We saw on ou.com how difficult it is to measure high frequencies. I just screwed up right now while playing with my NiZn toroids  :(!
When the COP is large, for example >3, it should be possible to replace the FG with a low-consumption 1 transistor oscillator, which could be powered by the rectified output of the setup. It's easy to build. I think that's the only way to be sure of the COP.


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Do you know what this "nanocrystal" is, which is referred to at https://www.youtube.com/watch?v=j0MLo_BYLHQ_BYLHQ that you have given?
That is what we need. Someone says in the comments that it would be a tantalum capacitor.

I guess it is SMD capacitor. I tested capacitors with X5R and X7R dielectrics. They are really non-linear (see beginning of this thread).
As far as I understand, we can have OU heater or cooler, similar to magnetic refrigerators.
With regular ferrites temperature difference is very small. I haven't tried yet with capacitors.

If you charge(discharge) capacitor fast enough, you create rapid entropy change in dielectric and it will cause interaction with ambient environment (temperature difference).

Regards,
-V.


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I tested several capacitors and found only one whose capacity decreases with temperature, it is a component from the 60s, see the scan (it's the first time I scan a component instead of making a photo, it works well  :) ).
The effect is only a few % on the resonance frequency from 20 to 70°. We would need much more non-linear components. I think that temperature stability is one of the criteria for choosing dielectrics in industry, so I don't think we can find very effective ones, i.e. with a large and tight variation as a function of T. We'll have to find the right dielectric.



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Hi Francois,

Welcome.  Perhaps you may find the attached papers interesting regarding an anomaly I found in a few MnZn ferrite cores some time back.

Regards,
Pm

Hi partzman ,

Very interesting anomaly that I confirm.

I tried with 3 toroidal coils from the electronics industry (I didn't wind them myself). The ferrite is likely NiZn for all but not sure.

One has its two windings wound like a bifilar coil. The other two have two diametrically opposed windings.
At the middle point, when the connections are made in such a way that the windings oppose their magnetic fields, I have less than a tenth of the input voltage, whereas we expect half. Same result for all three.

In fact as both windings are opposing, with ideal coils 100% coupled we would have a short cut and the FG coudn't generate the signal.
So we have to deal with non ideal coils. I made a LTspice simulation. While the coefficient of mutual induction is less than 0.9 (which is a good coupling), a generator with a 50 ohm impedance provides enough current to maintain a voltage near to that one in open circuit. Nevertheless the simulation shows half the voltage at the coils mid point, regardless of the coupling coefficient and of the loss in the internal FG resistance.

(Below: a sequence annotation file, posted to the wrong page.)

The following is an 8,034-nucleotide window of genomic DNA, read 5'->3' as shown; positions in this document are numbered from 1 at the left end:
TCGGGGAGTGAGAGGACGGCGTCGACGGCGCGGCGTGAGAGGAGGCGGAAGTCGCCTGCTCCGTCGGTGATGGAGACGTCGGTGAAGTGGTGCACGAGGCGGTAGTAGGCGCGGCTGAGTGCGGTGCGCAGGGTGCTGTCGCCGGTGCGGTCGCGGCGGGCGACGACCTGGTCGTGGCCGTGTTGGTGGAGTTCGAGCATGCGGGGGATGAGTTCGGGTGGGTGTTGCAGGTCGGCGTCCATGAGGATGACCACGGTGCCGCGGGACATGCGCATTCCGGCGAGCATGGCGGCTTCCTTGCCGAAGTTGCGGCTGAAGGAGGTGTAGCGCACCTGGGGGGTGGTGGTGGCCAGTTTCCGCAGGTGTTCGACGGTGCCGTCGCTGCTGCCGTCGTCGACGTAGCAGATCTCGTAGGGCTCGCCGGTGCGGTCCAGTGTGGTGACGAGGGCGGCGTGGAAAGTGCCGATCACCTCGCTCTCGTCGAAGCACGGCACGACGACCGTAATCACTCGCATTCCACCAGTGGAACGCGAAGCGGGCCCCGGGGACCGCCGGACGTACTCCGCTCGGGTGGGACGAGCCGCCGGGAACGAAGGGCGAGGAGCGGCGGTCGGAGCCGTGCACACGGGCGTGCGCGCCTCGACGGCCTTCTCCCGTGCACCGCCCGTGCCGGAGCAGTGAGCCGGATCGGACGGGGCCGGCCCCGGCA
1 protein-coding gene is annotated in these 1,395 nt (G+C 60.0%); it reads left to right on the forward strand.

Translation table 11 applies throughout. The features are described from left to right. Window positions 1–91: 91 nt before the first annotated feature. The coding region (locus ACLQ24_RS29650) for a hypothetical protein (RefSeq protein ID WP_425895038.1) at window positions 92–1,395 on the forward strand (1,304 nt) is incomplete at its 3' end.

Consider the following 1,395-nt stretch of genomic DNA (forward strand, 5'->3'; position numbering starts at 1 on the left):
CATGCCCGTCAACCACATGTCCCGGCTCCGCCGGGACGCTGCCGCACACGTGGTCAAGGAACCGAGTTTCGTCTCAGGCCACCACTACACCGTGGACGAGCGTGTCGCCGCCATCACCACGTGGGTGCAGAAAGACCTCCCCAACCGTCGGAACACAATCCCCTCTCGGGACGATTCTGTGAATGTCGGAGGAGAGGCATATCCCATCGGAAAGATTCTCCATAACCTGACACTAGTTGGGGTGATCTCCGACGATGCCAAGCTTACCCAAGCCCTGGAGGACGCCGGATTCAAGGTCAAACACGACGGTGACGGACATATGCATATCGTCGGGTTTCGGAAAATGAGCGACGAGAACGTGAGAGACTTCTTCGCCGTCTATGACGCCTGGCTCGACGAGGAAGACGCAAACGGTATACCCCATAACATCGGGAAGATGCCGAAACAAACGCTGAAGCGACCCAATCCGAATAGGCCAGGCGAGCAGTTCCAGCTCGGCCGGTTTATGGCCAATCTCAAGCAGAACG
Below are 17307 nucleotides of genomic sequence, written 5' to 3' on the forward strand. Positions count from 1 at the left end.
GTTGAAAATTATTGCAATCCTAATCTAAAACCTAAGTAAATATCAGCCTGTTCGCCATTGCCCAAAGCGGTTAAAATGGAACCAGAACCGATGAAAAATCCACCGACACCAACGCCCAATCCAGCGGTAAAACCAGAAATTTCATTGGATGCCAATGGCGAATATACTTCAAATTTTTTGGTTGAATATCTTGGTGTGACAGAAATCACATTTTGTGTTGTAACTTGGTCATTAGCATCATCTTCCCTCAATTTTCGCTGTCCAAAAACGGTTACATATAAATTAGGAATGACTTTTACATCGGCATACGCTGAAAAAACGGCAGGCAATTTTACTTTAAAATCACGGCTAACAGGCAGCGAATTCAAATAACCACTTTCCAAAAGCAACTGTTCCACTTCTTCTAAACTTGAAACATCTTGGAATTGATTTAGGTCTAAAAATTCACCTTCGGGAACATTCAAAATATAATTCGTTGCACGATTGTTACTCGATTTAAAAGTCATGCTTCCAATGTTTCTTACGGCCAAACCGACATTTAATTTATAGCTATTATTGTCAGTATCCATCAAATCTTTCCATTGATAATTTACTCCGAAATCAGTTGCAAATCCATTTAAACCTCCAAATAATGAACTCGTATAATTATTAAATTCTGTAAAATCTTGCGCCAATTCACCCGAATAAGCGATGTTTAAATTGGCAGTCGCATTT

Very strange, I don't have an explanation yet.



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Hi partzman ,

Very interesting anomaly that I confirm.

I tried with 3 toroidal coils from the electronics industry (I didn't wind them myself). The ferrite is likely NiZn for all but not sure.

One has its two windings wound like a bifilar coil. The other two have two diametrically opposed windings.
At the middle point, when the connections are made in such a way that the windings oppose their magnetic fields, I have less than a tenth of the input voltage, whereas we expect half. Same result for all three.

In fact as both windings are opposing, with ideal coils 100% coupled we would have a short cut and the FG coudn't generate the signal.
So we have to deal with non ideal coils. I made a LTspice simulation. While the coefficient of mutual induction is less than 0.9 (which is a good coupling), a generator with a 50 ohm impedance provides enough current to maintain a voltage near to that one in open circuit. Nevertheless the simulation shows half the voltage at the coils mid point, regardless of the coupling coefficient and of the loss in the internal FG resistance.

Very strange, I don't have an explanation yet.

Hi F6FLT,

Yes it is puzzling!  I had purchased a number of these cores on Ebay and I used this particular one on a number of bench tests over time so I may have "conditioned" it somehow along the way.  I initially suspected magnetostriction so I placed felt on the inner and outer edges of a virgin core to float the windings off the core and it did exhibit some voltage increase at the tap.  I had planed to 3d print special covers that would allow as little support as possible for the core and windings but haven't done this to date.

A similar condition can be forced with a capacitor connected to the tap but it is not asymmetrical like the anomalous core.  This led me to believe that perhaps it might be related to the permittivity of the material.  I've attached a paper relative to the dielectric measurement of ferrite materials that I had used for study.

Regards,
Pm     
   
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@partzman

I just tried with a very large 9x14 cm rectangular ferrite core with a 3.3x3.3 cm square section, which was used in a KW power supply.
I have no anomalies.
The difference compared to my other tests is that here the coils are strongly coupled, distributed on both long sides of the rectangar core, and wide to the point of touching in the middle, so that it seems impossible to me that the opposite flux loop between the two coils.

I also tried with another toroidal ferrite, smaller than the other three already tested. I have the anomaly, with always Vout about equal to Vin/10.

Could it be that the anomaly only occurs when the 2 flux can loop back between the two coils?
Have you some ferrite toroidal core with no anomaly, and if so of which geometry?